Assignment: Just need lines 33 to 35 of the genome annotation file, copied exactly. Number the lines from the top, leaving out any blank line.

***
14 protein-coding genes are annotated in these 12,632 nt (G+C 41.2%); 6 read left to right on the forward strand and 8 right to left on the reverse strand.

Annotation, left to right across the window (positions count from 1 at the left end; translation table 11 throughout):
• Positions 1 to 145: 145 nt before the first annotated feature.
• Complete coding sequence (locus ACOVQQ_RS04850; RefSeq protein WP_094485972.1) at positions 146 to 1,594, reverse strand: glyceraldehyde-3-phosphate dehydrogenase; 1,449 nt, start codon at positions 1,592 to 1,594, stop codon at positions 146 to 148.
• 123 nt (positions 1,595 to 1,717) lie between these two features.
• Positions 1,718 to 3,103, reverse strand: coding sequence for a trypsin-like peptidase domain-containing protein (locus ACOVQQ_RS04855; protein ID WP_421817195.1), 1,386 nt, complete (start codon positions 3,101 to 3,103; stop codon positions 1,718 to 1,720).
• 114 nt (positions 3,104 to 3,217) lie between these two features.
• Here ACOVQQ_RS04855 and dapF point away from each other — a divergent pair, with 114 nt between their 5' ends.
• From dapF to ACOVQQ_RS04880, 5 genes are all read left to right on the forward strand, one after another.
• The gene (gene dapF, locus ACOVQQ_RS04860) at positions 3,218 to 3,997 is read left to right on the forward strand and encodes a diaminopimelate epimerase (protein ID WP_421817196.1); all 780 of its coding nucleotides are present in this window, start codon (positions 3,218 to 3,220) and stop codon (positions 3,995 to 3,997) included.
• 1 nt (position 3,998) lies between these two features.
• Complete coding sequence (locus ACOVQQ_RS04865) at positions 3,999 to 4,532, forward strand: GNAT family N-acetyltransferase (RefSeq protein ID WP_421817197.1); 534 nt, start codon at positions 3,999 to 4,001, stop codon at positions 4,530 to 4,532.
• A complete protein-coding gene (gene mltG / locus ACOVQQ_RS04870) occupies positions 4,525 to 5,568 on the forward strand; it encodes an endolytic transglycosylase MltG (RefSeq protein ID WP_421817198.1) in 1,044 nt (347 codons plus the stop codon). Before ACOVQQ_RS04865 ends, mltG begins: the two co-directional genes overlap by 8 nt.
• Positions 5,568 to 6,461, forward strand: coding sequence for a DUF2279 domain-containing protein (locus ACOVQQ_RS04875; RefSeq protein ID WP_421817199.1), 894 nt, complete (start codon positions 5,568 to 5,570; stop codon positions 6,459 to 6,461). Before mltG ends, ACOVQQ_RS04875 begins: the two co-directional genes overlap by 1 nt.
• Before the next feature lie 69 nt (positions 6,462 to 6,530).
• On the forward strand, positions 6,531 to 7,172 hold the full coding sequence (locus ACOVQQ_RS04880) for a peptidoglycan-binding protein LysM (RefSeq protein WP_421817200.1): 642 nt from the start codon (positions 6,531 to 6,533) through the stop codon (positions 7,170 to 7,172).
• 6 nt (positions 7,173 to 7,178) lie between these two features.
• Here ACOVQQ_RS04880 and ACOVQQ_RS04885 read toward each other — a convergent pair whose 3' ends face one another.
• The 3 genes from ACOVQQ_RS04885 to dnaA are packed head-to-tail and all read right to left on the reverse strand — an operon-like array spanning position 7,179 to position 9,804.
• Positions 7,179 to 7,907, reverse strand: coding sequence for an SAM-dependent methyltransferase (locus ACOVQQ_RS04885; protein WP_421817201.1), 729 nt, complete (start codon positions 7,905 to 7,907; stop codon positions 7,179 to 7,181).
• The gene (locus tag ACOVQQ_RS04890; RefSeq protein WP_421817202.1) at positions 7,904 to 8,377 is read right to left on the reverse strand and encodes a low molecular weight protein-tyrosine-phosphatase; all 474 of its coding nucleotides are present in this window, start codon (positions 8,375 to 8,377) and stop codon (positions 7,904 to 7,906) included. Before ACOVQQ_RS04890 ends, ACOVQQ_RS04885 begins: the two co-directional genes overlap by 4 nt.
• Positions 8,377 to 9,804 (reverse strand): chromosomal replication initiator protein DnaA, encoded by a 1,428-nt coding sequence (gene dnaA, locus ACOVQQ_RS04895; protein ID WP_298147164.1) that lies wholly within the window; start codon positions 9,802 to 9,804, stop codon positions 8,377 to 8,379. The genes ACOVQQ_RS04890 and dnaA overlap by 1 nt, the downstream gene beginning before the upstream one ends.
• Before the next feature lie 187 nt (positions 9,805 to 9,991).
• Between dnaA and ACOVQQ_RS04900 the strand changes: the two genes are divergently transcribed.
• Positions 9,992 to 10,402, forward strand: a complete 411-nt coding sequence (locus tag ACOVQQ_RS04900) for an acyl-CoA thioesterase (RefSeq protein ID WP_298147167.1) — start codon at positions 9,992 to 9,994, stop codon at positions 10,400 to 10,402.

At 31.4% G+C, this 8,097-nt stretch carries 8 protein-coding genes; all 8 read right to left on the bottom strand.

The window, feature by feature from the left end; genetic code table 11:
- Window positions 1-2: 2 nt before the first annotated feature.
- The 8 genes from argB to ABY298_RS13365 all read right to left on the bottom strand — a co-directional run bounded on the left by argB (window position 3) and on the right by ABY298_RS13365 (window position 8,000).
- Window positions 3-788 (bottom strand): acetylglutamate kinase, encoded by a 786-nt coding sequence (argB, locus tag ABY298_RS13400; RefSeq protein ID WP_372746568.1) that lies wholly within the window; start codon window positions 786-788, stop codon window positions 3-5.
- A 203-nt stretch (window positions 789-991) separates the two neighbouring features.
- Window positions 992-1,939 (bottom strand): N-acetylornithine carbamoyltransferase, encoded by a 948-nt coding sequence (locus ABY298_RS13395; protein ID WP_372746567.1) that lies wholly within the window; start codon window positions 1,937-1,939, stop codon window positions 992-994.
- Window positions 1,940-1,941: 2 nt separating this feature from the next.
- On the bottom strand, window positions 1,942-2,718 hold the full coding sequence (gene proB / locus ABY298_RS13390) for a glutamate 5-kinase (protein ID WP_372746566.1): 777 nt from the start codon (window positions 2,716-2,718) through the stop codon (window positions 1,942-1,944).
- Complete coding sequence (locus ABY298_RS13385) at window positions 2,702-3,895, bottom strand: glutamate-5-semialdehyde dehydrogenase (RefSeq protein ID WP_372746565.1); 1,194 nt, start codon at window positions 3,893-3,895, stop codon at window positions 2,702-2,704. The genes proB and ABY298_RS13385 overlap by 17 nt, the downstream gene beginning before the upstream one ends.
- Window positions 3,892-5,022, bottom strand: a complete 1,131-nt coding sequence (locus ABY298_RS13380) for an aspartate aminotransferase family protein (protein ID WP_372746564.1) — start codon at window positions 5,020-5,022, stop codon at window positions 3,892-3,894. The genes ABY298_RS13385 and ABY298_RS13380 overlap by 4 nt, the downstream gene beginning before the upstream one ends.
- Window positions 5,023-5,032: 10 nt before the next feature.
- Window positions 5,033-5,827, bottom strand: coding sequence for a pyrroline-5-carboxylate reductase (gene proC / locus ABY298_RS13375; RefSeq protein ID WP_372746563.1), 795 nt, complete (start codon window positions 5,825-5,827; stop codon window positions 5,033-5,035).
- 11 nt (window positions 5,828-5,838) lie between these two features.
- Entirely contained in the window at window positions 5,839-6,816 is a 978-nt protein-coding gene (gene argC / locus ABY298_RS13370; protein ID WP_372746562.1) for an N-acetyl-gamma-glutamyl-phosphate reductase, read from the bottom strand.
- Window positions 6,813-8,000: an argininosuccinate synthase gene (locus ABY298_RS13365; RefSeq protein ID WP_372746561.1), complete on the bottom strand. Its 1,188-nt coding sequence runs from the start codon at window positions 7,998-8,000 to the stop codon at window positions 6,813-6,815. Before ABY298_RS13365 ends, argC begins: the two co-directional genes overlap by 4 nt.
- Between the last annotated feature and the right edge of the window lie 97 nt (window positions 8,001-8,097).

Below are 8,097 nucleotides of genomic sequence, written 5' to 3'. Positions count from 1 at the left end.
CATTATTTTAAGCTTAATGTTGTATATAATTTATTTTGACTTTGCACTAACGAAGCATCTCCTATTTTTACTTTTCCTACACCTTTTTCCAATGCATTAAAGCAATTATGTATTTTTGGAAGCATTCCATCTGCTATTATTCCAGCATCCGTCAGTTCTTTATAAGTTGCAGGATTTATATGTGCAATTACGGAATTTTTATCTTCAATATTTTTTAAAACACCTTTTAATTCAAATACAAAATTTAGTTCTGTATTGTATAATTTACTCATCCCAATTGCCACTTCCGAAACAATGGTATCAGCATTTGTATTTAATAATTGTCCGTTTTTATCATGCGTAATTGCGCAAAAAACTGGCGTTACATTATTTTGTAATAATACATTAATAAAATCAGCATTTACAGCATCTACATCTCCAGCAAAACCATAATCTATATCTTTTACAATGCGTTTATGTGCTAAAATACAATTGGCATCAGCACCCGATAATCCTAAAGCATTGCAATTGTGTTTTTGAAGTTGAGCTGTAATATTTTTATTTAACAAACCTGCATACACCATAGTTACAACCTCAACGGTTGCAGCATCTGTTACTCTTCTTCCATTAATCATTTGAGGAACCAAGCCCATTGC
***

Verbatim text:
- Window positions 1,940-1,941: 2 nt separating this feature from the next.
- On the bottom strand, window positions 1,942-2,718 hold the full coding sequence (gene proB / locus ABY298_RS13390) for a glutamate 5-kinase (protein ID WP_372746566.1): 777 nt from the start codon (window positions 2,716-2,718) through the stop codon (window positions 1,942-1,944).
- Complete coding sequence (locus ABY298_RS13385) at window positions 2,702-3,895, bottom strand: glutamate-5-semialdehyde dehydrogenase (RefSeq protein ID WP_372746565.1); 1,194 nt, start codon at window positions 3,893-3,895, stop codon at window positions 2,702-2,704. The genes proB and ABY298_RS13385 overlap by 17 nt, the downstream gene beginning before the upstream one ends.